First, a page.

Gokokuji temple 護国寺


I forgot to publish the pictures of the Gokokuji Temple in my last post (here their offical web site). It’s remarkable firstly this temple has kept unchanged in spite of earthquakes and war. I am writing of a building built in 1697 under the Tsunayoshi Tokugawa, upone request of his mother.

On one side this means we do not fully understand how the sysmic forces workings really  are,

because any buddhist temple, according to our contemporary methodologies f or constructing buildings, would be without any doubts falling down after an earthquake of the same magnitude as the “Great Kanto” had, for instance.  Indeed every buddhist temple has no foundations works. Each pillar is only leaned over a stone.

So here they are image host image host image host image host  image host image host image host image host image host image host image host image host image host image host image host image host image host image host image host  image host image host image host image host image host image host image host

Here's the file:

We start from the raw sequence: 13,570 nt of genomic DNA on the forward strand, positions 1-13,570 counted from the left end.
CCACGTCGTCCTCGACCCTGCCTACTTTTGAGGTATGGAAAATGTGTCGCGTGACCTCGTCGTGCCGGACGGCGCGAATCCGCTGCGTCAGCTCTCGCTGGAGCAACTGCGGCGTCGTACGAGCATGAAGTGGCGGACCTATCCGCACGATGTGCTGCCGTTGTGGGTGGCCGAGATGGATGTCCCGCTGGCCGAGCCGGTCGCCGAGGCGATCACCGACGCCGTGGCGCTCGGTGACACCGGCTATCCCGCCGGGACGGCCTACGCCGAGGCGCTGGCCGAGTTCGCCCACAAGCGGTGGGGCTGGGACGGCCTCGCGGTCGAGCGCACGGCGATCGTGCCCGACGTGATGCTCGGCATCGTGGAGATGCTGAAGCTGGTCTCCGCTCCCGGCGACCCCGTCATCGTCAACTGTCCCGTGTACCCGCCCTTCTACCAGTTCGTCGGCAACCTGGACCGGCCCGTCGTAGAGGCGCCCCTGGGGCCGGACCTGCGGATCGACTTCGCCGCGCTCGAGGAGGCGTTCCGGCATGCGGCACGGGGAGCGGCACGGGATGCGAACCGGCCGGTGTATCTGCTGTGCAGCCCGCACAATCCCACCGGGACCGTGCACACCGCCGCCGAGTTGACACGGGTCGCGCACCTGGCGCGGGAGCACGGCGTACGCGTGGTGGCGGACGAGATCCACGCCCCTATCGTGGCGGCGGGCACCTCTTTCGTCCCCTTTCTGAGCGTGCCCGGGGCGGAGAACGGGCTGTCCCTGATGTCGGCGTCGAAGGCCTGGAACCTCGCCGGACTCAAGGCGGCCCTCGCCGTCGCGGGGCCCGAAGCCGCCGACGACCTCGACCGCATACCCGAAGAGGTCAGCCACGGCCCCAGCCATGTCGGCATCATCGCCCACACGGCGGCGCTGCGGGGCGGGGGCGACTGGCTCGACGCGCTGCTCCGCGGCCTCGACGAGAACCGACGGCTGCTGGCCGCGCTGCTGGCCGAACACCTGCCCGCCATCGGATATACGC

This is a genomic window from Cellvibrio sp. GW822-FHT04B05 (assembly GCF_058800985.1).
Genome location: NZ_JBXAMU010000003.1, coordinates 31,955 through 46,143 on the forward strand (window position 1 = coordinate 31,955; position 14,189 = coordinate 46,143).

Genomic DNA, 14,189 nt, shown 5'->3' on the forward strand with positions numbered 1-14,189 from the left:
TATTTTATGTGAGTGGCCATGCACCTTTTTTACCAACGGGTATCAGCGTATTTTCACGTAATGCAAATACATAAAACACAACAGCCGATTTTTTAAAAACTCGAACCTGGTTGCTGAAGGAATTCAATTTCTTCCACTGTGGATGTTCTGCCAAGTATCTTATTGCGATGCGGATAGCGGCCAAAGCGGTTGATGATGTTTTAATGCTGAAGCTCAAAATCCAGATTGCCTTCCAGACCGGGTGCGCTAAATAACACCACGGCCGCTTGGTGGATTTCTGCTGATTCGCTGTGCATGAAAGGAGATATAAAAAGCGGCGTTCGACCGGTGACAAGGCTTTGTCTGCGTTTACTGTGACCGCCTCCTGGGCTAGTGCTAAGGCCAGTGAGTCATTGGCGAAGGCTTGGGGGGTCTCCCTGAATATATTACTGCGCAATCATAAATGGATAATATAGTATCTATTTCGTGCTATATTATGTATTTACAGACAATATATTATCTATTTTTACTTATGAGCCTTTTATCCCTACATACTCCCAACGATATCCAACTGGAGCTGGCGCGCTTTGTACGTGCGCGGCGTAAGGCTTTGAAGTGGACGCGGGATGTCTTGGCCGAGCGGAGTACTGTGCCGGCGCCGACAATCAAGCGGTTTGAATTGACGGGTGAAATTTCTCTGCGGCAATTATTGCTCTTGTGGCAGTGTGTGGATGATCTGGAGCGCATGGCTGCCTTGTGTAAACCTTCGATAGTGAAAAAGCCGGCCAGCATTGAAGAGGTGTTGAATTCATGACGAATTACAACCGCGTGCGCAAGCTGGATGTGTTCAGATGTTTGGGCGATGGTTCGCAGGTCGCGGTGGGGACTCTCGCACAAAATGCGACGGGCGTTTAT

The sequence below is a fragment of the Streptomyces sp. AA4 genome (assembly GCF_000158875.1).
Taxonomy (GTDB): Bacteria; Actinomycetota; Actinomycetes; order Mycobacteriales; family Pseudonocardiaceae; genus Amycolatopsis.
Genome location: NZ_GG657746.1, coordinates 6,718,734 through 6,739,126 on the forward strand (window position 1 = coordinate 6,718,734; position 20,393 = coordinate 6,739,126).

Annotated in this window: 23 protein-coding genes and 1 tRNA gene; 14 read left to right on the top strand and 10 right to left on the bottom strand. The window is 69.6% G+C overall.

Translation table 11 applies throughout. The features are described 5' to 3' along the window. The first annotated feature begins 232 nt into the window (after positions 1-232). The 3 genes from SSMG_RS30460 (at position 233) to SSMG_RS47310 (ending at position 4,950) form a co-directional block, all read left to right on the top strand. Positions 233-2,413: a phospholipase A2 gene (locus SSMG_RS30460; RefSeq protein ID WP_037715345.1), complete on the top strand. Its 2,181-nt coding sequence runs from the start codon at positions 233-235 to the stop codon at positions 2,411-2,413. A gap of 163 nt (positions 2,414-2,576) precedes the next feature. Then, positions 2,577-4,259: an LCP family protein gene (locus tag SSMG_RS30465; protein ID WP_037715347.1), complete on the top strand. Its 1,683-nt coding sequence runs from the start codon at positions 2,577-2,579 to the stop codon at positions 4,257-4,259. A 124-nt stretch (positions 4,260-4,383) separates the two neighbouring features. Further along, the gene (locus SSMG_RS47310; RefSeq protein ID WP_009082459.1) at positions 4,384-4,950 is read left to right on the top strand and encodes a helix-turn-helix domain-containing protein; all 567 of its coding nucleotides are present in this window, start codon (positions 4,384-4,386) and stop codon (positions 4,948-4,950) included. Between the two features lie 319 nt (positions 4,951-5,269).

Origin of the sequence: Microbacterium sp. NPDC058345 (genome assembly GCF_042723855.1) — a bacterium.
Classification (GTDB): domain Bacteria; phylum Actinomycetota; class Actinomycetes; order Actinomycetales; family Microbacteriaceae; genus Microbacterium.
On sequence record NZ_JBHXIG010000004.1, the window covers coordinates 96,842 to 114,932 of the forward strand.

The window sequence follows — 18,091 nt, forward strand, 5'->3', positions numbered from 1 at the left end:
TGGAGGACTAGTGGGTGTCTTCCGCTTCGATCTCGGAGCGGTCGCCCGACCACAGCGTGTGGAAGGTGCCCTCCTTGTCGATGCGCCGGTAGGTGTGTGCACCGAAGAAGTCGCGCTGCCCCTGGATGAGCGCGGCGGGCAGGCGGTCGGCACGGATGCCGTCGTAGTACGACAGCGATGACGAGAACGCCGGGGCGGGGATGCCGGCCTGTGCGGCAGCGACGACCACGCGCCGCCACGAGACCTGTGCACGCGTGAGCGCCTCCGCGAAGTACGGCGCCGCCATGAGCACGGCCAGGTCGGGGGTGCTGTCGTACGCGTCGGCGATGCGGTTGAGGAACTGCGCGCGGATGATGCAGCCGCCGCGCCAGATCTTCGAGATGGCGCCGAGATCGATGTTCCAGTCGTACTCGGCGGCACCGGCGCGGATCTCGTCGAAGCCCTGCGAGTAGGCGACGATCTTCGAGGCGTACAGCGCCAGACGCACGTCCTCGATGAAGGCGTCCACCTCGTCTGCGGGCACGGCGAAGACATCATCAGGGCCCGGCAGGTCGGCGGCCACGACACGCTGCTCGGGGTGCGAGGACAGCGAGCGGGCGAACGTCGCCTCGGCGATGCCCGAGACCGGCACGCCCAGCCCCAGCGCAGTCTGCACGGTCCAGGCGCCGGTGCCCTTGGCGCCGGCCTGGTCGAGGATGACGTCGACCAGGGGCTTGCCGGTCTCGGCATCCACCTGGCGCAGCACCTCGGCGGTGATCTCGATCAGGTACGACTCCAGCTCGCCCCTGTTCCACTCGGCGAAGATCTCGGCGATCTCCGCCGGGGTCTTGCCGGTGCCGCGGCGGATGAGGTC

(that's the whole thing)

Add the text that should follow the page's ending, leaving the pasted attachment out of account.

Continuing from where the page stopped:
There are others buildings here not only the main temple called Kannon-dou, also the Tahou-tou from 1938 and others smaller older constructions. The leaflet I got from the booth inside the temple mention the Nio-mon (the entrance you can see from my shootings which is from the same period ), the Daishi-dou (which is originally from 1701 but underwnt drastic renovation from 1926 onward) the Shouro-Dou (it’s a sort of little belfry  – in italian campanile – built in 1682), the Gekkou-den ( a guest house from 1928) the Yakushi-dou (built in 1691 somewhere else and move here), there’s even the Churei-dou (built in the Meji 35 year where soldiers were buried) and other  specialties that  may be interest you.

Also a large cemetery is placed behind the mayor temple, and here in Tokyo cemeteries are really nice place to visit.

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